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Cited 27 time in webofscience Cited 28 time in scopus
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Extracellular vesicles, especially derived from gram-negative bacteria, in indoor dust induce neutrophilic pulmonary inflammation associated with both Th1 and Th17 cell responses

Title
Extracellular vesicles, especially derived from gram-negative bacteria, in indoor dust induce neutrophilic pulmonary inflammation associated with both Th1 and Th17 cell responses
Authors
You-Sun KimEun-Jeong ChoiWon-Hee LeeSeong-Jin ChoiRoh, TYPark, JJee, YKZhou ZhuKoh, YYGho, YSKim, YK
POSTECH Authors
Roh, TYPark, JGho, YSKim, YK
Date Issued
Apr-2013
Publisher
willey
Abstract
Background Many bacterial components in indoor dust can evoke inflammatory pulmonary diseases. Bacteria secrete nanometre-sized vesicles into the extracellular milieu, but it remains to be determined whether bacteria-derived extracellular vesicles in indoor dust are pathophysiologically related to inflammatory pulmonary diseases. Objective To evaluate whether extracellular vesicles (EV) in indoor air are related to the pathogenesis of pulmonary inflammation and/or asthma. Methods Indoor dust was collected from a bed mattress in an apartment. EV were prepared by sequential ultrafiltration and ultracentrifugation. Innate and adaptive immune responses were evaluated after airway exposure of EV. Results Repeated intranasal application of indoor-dust-induced neutrophilic pulmonary inflammation accompanied by lung infiltration of both Th1 and Th17 cells. EV 50200nm in diameter were present (102.5g protein concentration/g dust) in indoor dust. These vesicles were internalized by airway epithelial cells and alveolar macrophages, and this process was blocked by treatment of polymyxin B (an antagonist of lipopolysaccharide, an outer-membrane component of Gram-negative bacteria). Intranasal application of 0.1 or 1g of these vesicles for 4weeks elicited neutrophilic pulmonary inflammation. This phenotype was accompanied by lung infiltration of both Th1 and Th17 cells, which were reversed by treatment of polymyxin B. Serum dust EV-reactive IgG1 levels were significantly higher in atopic children with asthma than in atopic healthy children and those with rhinitis or dermatitis. Conclusion & Clinical Relevance Indoor dust EV, especially derived from Gram-negative bacteria, is a possible causative agent of neutrophilic airway diseases.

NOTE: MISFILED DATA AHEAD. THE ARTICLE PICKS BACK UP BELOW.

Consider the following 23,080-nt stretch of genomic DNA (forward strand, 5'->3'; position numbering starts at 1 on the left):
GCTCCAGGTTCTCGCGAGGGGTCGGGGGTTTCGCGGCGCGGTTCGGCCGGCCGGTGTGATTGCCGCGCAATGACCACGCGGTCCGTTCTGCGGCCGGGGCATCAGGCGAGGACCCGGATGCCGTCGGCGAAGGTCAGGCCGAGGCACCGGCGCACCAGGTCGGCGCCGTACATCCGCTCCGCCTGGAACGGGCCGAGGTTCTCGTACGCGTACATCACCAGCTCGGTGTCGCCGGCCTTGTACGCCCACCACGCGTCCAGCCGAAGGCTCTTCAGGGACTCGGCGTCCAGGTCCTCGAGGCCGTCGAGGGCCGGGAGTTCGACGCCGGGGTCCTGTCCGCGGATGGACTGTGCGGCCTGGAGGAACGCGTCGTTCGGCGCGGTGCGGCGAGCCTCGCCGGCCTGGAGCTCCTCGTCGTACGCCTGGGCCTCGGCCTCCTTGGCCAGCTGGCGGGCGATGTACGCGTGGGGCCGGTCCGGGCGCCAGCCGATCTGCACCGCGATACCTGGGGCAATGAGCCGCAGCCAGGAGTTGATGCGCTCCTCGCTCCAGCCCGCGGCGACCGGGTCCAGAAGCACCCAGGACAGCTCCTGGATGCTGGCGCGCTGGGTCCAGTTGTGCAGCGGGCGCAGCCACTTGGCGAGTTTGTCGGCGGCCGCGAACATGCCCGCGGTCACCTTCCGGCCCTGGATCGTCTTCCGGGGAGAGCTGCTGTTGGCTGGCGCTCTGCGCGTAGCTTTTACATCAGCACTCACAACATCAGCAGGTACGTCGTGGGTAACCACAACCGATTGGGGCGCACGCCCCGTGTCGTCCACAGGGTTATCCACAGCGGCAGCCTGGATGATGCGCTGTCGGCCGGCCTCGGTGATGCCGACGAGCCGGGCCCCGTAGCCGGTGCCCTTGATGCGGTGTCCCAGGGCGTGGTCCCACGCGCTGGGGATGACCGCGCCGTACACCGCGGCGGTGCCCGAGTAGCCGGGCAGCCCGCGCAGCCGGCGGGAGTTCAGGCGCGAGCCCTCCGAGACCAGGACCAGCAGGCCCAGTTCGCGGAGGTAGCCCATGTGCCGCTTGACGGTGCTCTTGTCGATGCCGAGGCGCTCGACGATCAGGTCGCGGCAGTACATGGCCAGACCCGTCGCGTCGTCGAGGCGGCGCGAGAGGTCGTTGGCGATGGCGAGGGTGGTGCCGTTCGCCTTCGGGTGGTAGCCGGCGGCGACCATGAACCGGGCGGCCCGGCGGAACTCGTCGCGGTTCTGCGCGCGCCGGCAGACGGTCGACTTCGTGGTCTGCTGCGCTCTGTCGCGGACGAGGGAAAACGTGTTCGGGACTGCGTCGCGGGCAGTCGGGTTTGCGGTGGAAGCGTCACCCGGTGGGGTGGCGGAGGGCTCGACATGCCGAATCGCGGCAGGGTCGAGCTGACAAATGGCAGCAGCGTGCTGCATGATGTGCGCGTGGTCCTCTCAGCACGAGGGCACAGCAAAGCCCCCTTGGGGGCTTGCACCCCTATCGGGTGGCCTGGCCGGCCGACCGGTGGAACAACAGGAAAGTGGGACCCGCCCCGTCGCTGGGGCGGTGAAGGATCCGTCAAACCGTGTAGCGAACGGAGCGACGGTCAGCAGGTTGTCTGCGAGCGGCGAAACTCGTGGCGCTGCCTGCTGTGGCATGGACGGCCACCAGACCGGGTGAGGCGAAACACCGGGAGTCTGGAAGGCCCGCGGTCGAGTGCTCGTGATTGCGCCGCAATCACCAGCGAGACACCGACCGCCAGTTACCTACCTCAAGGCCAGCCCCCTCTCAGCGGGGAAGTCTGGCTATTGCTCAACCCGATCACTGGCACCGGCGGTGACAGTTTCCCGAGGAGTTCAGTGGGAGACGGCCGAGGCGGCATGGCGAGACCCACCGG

URI
http://oasis.postech.ac.kr/handle/2014.oak/13880
DOI
10.1111/CEA.12085
ISSN
0954-7894
Article Type
Article
Citation
CLINICAL AND EXPERIMENTAL ALLERGY, vol. 43, no. 4, page. 443 - 454, 2013-04
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 PARK, JAE SUNG
Dept of Mechanical Enginrg
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